MOUNT VERNON — As Ohio and Knox County pass through the anticipated “surge” of coronavirus cases over the next week or so, as modeled by the Ohio Department of Health, Knox Community Hospital has been preparing for a spike in cases for well over a month.
KCH spokesman Jeff Scott said the hospital, a 99-bed facility with a normal capacity of 65 patient beds filled, does have plans in place to accommodate up to 185 COVID-19 patients at one time. If the surge doesn’t happen, as Knox Public Health Commissioner Julie Miller has noted, it’s “a good time to be wrong” — and better than the alternative of being ill-prepared and overwhelmed.
“Currently, we have 149 rooms we could use as part of our response to a surge, based on available resources and space that was created when services like the birthing center was relocated to the Wright Family Medical Pavilion,” Scott said. “We have not needed to set aside any conference rooms, but do have a number of spaces that could rapidly be converted for patient care if necessary.”
Although arrangements were made to have more beds brought into the hospital to help with the surge, including dormitory beds donated from local colleges, there has not been enough patient volume to take that step.
“We have greatly appreciated the community support we have received as part of our response preparation,” he offered. “And we continue to be grateful that our community is following the guidance from the Centers for Disease Control and Prevention (CDC), the Ohio Department of Health and Knox Public Health in practicing social distancing, staying at home when possible, and wearing masks in public.”
Making space available is not a problem for the hospital, Scott said. Plans are that all of the COVID-19 patients treated will be in the main hospital building. That was done to centralize staffing and supply resources.
“We have three floors we could dedicate to COVID positive patients, and all of our rooms are private,” Scott said. “We also have additional areas that could be utilized for non-COVID critical care patients.
“We are evaluating all of this on a daily basis, and all planning is flexible and adaptable depending on the acuity of illness for the patient population presenting for care at KCH. We have processes in place to protect all of our patients and staff from the risk for exposure or cross-contamination.”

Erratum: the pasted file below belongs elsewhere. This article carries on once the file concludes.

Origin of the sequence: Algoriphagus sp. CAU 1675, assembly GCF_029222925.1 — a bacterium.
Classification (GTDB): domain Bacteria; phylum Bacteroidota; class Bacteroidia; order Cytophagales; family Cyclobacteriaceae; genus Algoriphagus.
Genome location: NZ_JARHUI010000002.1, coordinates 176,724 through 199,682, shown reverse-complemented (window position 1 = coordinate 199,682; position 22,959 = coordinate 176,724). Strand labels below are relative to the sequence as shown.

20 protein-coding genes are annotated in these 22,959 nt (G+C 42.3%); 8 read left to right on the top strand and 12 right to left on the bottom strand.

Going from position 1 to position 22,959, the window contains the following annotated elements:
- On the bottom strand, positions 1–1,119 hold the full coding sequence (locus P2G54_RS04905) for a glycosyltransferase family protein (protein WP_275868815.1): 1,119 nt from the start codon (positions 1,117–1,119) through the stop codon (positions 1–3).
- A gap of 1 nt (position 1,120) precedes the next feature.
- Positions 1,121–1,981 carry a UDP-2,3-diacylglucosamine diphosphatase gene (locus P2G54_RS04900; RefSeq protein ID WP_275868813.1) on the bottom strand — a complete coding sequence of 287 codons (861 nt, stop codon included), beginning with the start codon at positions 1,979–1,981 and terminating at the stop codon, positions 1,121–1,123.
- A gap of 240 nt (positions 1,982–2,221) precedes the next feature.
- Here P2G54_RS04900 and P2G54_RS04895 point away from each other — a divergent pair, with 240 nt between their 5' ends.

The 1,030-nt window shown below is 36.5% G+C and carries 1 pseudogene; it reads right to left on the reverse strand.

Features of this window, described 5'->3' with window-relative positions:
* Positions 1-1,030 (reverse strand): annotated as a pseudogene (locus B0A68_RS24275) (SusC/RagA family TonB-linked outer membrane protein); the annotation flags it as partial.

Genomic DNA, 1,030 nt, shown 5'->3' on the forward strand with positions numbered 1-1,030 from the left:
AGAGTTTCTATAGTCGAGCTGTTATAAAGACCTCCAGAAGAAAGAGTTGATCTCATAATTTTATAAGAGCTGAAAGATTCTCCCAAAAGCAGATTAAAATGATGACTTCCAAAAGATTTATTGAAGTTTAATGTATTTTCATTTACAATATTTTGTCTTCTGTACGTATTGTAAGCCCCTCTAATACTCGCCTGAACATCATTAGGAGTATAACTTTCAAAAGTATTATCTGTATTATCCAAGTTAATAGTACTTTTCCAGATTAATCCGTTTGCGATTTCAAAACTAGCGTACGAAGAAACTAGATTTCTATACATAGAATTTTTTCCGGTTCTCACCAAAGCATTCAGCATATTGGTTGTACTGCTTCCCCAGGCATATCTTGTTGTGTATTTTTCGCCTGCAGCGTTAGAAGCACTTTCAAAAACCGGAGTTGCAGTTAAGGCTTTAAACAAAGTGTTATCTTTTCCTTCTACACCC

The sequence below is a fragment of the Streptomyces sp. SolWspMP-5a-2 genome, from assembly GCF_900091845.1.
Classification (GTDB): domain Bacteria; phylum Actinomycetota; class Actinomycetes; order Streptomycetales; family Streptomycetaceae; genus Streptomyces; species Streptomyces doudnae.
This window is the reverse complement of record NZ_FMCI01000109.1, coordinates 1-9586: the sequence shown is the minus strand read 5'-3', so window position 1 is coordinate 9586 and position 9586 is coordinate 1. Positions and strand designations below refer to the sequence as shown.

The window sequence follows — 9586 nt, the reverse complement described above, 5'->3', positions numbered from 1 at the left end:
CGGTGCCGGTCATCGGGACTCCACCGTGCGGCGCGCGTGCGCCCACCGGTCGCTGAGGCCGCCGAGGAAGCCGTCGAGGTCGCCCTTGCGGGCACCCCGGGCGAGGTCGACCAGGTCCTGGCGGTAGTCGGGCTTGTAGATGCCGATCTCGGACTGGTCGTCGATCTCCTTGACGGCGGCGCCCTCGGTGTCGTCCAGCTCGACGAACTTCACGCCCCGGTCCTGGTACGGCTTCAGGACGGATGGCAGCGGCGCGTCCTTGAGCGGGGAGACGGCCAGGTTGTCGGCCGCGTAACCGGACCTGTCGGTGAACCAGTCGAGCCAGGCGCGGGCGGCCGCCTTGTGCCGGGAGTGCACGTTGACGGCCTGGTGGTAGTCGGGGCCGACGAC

KCH is also in good shape regarding ventilators should they be needed for Intensive Care patients who have contracted COVID-19. Normally the hospital has 12 ICU beds. The hospital can triple that number if needed, he said, offering, “We are able to dedicate an entire floor and have already cross-trained nurses. We have physicians and other experts such as respiratory therapists that have held classes with hands-on competencies.”
He added that the hospital’s nursing education and organizational development staff worked to swiftly create education plans, already implemented for more than 400 nurses. The hospital’s supply of ventilators has increased from 33 to 44, due to community collaboration and donations, with some of the units involving the donation of CPAP machines to serve as ventilators.
“Supply and equipment initiatives across the community have been extremely helpful, not only in our current planning and preparation, but in the evaluation of our local capacity to meet unexpected needs should any other emergencies (non-COVID related) arise in the future,” Scott offered. “We benefit from leadership that has supported our participation with the Ohio Hospital Association, Ohio Department of Health, Knox Public Health, Governor DeWine’s identified regional collaborative (Columbus hub for Knox), Central Ohio Trauma System, local Emergency Management System, and the Emergency Management Agency just to name a few.”